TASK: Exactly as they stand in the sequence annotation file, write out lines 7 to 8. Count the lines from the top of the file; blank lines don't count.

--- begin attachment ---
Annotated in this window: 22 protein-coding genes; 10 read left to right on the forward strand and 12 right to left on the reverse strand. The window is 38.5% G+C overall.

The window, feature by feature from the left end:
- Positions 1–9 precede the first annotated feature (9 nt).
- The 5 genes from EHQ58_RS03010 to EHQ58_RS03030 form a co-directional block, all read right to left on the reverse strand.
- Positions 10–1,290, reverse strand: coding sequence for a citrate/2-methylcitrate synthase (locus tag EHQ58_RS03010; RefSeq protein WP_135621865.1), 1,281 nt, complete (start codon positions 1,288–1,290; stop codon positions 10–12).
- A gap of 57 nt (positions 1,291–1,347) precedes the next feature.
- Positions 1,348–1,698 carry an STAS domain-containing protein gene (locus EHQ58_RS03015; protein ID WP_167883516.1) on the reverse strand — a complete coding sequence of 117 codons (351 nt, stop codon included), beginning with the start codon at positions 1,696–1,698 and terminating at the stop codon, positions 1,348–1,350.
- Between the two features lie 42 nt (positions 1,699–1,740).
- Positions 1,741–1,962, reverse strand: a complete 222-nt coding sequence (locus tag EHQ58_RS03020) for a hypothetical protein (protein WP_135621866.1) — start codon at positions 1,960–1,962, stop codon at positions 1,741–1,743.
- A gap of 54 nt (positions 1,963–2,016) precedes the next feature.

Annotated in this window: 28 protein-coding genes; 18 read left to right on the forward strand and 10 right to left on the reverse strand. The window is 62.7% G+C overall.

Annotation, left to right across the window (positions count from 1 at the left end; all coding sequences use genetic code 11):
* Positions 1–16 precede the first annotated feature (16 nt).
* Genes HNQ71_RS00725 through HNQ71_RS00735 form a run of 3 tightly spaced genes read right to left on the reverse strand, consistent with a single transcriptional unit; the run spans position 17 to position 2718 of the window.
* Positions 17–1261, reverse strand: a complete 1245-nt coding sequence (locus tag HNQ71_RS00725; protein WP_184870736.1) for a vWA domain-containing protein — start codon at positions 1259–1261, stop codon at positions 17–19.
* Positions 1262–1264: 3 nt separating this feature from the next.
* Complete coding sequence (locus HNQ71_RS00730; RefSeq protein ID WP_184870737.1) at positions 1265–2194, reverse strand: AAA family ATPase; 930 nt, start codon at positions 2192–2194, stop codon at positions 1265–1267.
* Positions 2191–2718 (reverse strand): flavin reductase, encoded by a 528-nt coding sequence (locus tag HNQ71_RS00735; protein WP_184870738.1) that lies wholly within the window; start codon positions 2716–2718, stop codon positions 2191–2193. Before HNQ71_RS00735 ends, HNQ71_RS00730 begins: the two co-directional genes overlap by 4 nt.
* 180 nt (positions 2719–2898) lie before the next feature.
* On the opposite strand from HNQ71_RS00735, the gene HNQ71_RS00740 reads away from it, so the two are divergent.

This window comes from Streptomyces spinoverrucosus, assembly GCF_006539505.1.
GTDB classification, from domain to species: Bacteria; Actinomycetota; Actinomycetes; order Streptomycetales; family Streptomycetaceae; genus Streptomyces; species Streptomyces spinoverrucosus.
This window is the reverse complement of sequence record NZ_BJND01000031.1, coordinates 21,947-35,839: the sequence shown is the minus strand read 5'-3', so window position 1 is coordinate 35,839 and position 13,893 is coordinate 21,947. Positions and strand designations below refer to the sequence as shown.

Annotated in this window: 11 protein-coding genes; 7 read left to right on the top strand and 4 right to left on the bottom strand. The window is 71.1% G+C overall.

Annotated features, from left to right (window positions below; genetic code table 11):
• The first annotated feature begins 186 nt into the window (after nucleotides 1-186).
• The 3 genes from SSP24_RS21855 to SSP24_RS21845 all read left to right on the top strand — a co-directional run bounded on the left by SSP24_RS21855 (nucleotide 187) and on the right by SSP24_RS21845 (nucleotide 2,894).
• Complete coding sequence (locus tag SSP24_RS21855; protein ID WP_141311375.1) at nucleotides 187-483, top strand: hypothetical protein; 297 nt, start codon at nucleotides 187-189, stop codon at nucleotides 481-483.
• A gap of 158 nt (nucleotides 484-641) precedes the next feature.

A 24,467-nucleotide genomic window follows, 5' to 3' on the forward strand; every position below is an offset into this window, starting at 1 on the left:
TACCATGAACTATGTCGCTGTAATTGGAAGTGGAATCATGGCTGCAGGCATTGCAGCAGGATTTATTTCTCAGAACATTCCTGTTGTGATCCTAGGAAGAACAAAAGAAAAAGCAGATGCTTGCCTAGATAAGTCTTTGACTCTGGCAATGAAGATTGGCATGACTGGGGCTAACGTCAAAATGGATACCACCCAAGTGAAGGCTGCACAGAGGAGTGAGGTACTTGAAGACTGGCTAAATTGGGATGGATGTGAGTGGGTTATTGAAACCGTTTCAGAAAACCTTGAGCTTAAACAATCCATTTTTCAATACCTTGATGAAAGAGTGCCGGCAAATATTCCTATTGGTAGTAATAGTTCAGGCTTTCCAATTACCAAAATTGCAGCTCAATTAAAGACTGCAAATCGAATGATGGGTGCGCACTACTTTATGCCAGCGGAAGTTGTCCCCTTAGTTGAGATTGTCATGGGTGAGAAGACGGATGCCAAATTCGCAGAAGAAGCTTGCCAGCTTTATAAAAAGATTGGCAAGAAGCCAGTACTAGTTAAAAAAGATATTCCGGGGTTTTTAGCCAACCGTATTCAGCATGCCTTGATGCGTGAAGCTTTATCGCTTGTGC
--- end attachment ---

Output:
- Positions 1,348–1,698 carry an STAS domain-containing protein gene (locus EHQ58_RS03015; protein ID WP_167883516.1) on the reverse strand — a complete coding sequence of 117 codons (351 nt, stop codon included), beginning with the start codon at positions 1,696–1,698 and terminating at the stop codon, positions 1,348–1,350.
- Between the two features lie 42 nt (positions 1,699–1,740).